Synostosis of the middle-third of the diaphysis of the tibia and fibula is rare. Similar conditions have been noted in runners and basketball players, all of whom presented with anterior shin pain for one or two years. Due to the chronicity of the symptoms in these cases the synostosis was
attributed to an occult stress fracture or severe ligament sprain. In our patient there is linear sclerosis across the tibial diaphysis right at the level of the synostosis .This finding might be curious post-traumatic change from an old stress fracture .
Also, the location of the synostosis suggested that the etiology was that of a stress phenomenon to the interosseous membrane.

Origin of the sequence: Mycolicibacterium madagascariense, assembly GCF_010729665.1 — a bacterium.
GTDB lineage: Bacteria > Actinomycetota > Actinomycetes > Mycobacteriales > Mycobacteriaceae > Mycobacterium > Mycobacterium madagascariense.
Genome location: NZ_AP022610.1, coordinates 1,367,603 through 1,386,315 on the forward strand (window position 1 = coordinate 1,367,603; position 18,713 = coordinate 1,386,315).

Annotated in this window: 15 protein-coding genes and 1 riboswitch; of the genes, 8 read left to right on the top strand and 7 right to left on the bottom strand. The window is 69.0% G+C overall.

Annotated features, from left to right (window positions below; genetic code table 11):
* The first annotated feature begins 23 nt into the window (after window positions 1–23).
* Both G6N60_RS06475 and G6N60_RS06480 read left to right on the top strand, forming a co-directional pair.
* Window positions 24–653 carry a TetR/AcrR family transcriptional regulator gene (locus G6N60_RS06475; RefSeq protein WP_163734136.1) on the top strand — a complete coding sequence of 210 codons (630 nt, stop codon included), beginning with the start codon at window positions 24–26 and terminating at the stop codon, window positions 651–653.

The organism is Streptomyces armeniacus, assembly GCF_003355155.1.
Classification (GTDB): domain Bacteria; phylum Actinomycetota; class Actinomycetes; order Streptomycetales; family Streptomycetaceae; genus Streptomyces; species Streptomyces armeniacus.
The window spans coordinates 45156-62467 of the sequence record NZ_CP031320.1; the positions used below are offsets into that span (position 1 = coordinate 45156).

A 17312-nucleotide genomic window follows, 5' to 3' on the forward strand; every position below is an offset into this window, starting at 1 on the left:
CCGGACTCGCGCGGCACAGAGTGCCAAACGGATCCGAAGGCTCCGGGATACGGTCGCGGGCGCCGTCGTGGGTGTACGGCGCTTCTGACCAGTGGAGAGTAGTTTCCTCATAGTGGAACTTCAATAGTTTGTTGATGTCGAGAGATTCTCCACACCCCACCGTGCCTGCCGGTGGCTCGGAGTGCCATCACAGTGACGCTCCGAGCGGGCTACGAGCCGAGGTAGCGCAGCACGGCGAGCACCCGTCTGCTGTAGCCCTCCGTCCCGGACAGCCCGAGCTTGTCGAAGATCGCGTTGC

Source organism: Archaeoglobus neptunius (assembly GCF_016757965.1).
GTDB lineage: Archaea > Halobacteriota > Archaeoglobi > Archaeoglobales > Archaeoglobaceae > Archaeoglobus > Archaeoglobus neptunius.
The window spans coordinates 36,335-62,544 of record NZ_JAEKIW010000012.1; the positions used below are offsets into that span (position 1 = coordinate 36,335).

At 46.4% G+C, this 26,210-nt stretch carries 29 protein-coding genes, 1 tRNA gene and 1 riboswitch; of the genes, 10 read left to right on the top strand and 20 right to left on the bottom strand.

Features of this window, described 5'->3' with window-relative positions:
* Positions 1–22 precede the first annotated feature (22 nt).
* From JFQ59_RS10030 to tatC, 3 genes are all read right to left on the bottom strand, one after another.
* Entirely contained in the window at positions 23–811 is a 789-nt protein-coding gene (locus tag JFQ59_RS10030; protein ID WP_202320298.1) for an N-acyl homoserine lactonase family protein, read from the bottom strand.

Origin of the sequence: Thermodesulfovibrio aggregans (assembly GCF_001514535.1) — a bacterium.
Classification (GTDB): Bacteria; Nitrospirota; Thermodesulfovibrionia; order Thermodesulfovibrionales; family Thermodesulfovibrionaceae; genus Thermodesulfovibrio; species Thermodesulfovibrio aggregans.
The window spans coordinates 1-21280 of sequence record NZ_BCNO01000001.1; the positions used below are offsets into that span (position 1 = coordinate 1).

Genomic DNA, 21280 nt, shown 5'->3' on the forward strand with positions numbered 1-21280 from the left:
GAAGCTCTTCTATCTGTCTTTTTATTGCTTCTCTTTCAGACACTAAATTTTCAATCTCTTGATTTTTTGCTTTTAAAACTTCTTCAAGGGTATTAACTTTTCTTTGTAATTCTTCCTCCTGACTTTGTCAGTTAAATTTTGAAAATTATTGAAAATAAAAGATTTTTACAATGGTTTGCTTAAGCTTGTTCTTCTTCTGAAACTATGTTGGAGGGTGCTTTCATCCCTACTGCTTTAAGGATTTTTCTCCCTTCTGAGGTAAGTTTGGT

Depending on the location, synostoses may be asymptomatic,resulting from an accompanying deformity of the limb segment. Symptomatic synostoses of the lower limbs are a cause of pain and have been thought to be associated with stress fractures of the fibula.
Several causes of synostosis have been described. Congenital types may be associated with multiple hereditary exostosis and typically present at an earlier age. Other causes include trauma, predominantly to the distal tibia and fibula and ankle. In these cases the synostosis is believed to result from a haematoma tracking between the two bones, and undergoing calcification on the interosseous membrane.